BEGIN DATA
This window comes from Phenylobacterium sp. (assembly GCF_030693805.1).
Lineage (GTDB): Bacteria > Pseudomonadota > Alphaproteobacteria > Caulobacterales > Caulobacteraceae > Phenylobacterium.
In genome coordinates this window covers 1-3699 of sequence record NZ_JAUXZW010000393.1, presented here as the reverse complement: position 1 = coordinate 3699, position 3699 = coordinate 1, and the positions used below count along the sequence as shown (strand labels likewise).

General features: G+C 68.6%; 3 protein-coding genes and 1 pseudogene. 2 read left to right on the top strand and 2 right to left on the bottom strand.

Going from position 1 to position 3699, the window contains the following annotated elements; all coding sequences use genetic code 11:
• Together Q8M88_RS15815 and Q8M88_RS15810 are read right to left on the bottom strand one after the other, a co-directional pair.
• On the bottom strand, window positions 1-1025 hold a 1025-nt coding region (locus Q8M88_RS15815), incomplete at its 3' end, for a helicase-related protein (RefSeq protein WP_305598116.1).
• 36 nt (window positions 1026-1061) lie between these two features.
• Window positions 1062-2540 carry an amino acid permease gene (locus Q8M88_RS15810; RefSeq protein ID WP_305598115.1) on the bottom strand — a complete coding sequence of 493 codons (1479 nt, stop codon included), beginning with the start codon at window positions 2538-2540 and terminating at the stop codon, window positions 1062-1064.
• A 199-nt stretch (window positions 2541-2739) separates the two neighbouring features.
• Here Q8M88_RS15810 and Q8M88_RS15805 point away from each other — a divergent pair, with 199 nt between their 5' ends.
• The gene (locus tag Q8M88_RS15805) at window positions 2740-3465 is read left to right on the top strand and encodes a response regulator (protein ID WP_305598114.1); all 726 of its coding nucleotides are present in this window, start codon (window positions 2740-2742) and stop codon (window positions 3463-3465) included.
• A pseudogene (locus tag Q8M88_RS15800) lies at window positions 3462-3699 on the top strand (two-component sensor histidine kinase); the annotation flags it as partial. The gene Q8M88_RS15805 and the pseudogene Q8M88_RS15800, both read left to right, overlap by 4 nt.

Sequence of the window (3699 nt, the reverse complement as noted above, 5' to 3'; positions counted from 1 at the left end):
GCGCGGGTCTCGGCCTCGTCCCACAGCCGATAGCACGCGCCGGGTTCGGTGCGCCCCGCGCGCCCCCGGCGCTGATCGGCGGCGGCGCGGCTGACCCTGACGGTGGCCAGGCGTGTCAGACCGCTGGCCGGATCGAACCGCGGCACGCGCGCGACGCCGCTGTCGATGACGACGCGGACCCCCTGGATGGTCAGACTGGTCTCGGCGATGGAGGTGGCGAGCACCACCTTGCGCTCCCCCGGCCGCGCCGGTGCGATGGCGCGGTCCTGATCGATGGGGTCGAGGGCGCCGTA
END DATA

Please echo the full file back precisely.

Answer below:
This window comes from Phenylobacterium sp. (assembly GCF_030693805.1).
Lineage (GTDB): Bacteria > Pseudomonadota > Alphaproteobacteria > Caulobacterales > Caulobacteraceae > Phenylobacterium.
In genome coordinates this window covers 1-3699 of sequence record NZ_JAUXZW010000393.1, presented here as the reverse complement: position 1 = coordinate 3699, position 3699 = coordinate 1, and the positions used below count along the sequence as shown (strand labels likewise).

General features: G+C 68.6%; 3 protein-coding genes and 1 pseudogene. 2 read left to right on the top strand and 2 right to left on the bottom strand.

Going from position 1 to position 3699, the window contains the following annotated elements; all coding sequences use genetic code 11:
• Together Q8M88_RS15815 and Q8M88_RS15810 are read right to left on the bottom strand one after the other, a co-directional pair.
• On the bottom strand, window positions 1-1025 hold a 1025-nt coding region (locus Q8M88_RS15815), incomplete at its 3' end, for a helicase-related protein (RefSeq protein WP_305598116.1).
• 36 nt (window positions 1026-1061) lie between these two features.
• Window positions 1062-2540 carry an amino acid permease gene (locus Q8M88_RS15810; RefSeq protein ID WP_305598115.1) on the bottom strand — a complete coding sequence of 493 codons (1479 nt, stop codon included), beginning with the start codon at window positions 2538-2540 and terminating at the stop codon, window positions 1062-1064.
• A 199-nt stretch (window positions 2541-2739) separates the two neighbouring features.
• Here Q8M88_RS15810 and Q8M88_RS15805 point away from each other — a divergent pair, with 199 nt between their 5' ends.
• The gene (locus tag Q8M88_RS15805) at window positions 2740-3465 is read left to right on the top strand and encodes a response regulator (protein ID WP_305598114.1); all 726 of its coding nucleotides are present in this window, start codon (window positions 2740-2742) and stop codon (window positions 3463-3465) included.
• A pseudogene (locus tag Q8M88_RS15800) lies at window positions 3462-3699 on the top strand (two-component sensor histidine kinase); the annotation flags it as partial. The gene Q8M88_RS15805 and the pseudogene Q8M88_RS15800, both read left to right, overlap by 4 nt.

Sequence of the window (3699 nt, the reverse complement as noted above, 5' to 3'; positions counted from 1 at the left end):
GCGCGGGTCTCGGCCTCGTCCCACAGCCGATAGCACGCGCCGGGTTCGGTGCGCCCCGCGCGCCCCCGGCGCTGATCGGCGGCGGCGCGGCTGACCCTGACGGTGGCCAGGCGTGTCAGACCGCTGGCCGGATCGAACCGCGGCACGCGCGCGACGCCGCTGTCGATGACGACGCGGACCCCCTGGATGGTCAGACTGGTCTCGGCGATGGAGGTGGCGAGCACCACCTTGCGCTCCCCCGGCCGCGCCGGTGCGATGGCGCGGTCCTGATCGATGGGGTCGAGGGCGCCGTA